The September 23 Throne Speech offers a significant opportunity to meaningfully stimulate Canada’s support for development. It is incumbent on the sector to push the government to follow up its words with action in the form of a sustainable, transparent and accountable financial commitment to increasing development spending.
This report presents Canadian International Development Platform and Engineers Without Borders Canada submission to Global Affairs Canada's international climate finance consultations: Canada’s approach to international climate finance requires nothing short of a hard reset.
This analysis proposes and tests an improved method for the valuation of DAC climate-related development financing (CRDF). This analysis also raises broader questions about the types of activities that comprise Canada’s current and future approach to climate finance.
This analysis updates our past work on climate-related development finance (CRDF). First, we outline the broad contours of the CRDF space. Second, we analyze Canada’s CRDF portfolio in greater depth, focusing on the increasing use of debt instruments and the overlap between gender and climate.
Canada is competing to win one of the two available seats in the Western Europe and Others Group of states at the United Nations Security Council. This article provides a contextual primer for the election.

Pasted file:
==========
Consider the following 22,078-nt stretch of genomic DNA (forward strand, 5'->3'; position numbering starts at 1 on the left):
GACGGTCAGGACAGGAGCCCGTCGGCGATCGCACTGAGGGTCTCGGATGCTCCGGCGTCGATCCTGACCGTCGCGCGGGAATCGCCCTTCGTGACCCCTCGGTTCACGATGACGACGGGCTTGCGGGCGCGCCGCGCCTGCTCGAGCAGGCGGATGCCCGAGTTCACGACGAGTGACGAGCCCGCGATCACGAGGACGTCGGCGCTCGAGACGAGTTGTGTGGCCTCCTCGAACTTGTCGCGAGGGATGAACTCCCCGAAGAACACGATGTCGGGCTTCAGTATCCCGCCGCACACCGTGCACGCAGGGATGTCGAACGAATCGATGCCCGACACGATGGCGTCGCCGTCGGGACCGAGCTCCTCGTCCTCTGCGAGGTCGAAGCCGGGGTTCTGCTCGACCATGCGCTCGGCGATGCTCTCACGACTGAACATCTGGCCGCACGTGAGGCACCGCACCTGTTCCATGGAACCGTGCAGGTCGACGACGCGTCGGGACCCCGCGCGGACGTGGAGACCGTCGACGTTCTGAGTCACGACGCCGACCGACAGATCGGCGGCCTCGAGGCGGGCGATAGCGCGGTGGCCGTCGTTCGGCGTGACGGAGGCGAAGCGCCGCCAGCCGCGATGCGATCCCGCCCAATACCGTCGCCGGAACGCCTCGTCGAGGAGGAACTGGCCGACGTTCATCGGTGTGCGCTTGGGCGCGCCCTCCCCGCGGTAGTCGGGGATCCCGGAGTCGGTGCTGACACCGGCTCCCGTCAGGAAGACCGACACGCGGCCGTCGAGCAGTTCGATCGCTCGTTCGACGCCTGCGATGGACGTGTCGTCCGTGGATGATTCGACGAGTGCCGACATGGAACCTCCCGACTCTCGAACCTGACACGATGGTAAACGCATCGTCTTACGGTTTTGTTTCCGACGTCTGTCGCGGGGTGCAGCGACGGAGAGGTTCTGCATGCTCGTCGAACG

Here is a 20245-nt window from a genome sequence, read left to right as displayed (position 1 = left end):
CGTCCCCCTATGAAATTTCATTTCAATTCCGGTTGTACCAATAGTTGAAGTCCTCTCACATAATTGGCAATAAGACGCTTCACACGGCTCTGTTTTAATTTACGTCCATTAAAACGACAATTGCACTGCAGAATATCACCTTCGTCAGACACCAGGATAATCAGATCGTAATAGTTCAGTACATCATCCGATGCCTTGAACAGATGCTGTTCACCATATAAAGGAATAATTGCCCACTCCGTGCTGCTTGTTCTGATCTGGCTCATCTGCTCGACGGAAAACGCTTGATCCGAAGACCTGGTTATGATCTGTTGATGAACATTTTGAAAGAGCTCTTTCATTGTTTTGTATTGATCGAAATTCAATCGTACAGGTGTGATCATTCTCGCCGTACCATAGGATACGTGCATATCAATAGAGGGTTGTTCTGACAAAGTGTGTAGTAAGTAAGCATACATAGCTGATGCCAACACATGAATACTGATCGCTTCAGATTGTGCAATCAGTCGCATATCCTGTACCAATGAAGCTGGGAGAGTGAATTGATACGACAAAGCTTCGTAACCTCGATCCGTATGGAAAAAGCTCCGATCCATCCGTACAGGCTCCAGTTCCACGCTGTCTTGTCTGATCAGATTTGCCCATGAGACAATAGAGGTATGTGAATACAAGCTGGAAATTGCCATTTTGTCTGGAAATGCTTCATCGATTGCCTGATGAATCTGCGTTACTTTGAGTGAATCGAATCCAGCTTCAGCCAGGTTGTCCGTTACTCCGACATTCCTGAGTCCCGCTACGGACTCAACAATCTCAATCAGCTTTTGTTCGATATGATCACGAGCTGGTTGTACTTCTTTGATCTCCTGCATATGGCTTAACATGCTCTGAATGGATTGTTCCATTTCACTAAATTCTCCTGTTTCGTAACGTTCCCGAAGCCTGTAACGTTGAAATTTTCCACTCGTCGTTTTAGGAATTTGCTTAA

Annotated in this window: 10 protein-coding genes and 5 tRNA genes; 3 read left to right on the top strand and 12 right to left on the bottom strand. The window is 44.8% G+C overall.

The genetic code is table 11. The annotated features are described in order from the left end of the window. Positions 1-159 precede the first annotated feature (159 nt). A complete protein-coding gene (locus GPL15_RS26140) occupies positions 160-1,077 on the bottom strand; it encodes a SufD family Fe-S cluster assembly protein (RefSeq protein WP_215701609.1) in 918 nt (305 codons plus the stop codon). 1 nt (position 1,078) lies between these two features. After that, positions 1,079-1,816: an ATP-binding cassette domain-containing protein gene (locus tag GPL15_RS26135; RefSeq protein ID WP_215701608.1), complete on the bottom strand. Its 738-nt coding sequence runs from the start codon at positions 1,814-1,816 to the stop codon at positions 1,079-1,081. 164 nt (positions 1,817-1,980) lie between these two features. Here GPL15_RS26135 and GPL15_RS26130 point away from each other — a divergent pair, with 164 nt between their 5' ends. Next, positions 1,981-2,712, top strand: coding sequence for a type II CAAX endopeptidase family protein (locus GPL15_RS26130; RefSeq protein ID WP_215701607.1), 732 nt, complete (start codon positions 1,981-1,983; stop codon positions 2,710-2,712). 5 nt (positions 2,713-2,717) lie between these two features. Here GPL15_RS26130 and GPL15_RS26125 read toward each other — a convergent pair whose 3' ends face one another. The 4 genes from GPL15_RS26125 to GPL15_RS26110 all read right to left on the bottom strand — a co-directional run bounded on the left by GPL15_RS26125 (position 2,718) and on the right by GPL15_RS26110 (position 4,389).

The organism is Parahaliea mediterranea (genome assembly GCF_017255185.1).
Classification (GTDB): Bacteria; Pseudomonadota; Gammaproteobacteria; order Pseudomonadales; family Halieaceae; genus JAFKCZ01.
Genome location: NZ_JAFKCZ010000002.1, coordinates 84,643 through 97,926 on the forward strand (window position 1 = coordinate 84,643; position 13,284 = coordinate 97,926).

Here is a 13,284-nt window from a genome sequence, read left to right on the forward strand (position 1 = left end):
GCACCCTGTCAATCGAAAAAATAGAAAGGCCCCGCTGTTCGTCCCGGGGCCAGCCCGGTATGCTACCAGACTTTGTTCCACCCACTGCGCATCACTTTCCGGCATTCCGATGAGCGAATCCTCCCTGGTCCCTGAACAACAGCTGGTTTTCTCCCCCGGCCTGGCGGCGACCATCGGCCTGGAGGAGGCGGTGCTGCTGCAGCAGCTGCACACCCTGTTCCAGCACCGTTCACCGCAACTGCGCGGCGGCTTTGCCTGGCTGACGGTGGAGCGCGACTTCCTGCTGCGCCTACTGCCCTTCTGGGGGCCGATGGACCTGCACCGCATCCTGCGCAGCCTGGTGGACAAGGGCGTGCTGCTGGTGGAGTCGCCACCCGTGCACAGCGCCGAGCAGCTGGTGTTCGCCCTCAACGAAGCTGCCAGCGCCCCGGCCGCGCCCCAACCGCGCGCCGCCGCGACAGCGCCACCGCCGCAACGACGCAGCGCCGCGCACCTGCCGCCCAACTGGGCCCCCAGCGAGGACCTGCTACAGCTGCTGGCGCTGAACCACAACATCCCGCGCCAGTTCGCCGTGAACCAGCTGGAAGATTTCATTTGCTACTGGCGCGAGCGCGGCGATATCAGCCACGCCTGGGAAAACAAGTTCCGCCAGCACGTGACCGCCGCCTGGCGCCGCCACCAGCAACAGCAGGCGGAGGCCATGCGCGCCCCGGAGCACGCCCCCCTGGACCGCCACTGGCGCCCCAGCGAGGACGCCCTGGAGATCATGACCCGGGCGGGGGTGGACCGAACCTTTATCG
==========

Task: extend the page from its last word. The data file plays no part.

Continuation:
COVID-19 has had widespread impacts in terms of slowdowns across a range of sectors. This analysis aims to quantify the slowdown in international development project starts and GAC contracting.
This analysis compares development spending for three countries – Canada, Ireland, and Norway – that are competing for the two available rotational UN Security Council (UNSC) seats, the outcome of which will start to emerge after June 17.
This analysis is the third in a series on risks to development outcomes stemming from donor response to the COVID-19 crisis. We argue that there is a high probability that the crisis will cause a fragmentation of donor programming portfolios and that this fragmentation typically favors multilateral institutions.
In this analysis we outline risks to development spending stemming from donor's response to the crisis. We hypothesize that risks to development spending, given feedback loops, are somewhat independent of temporal uncertainty, as the crisis is long and deep enough to set off chains of perverse feedbacks.
This analysis, the first in a series, outlines projected effects of COVID-19 on global economic growth, trade, investment, and remittances, and global poverty reduction, before providing a specific outlook on Canadian economic growth.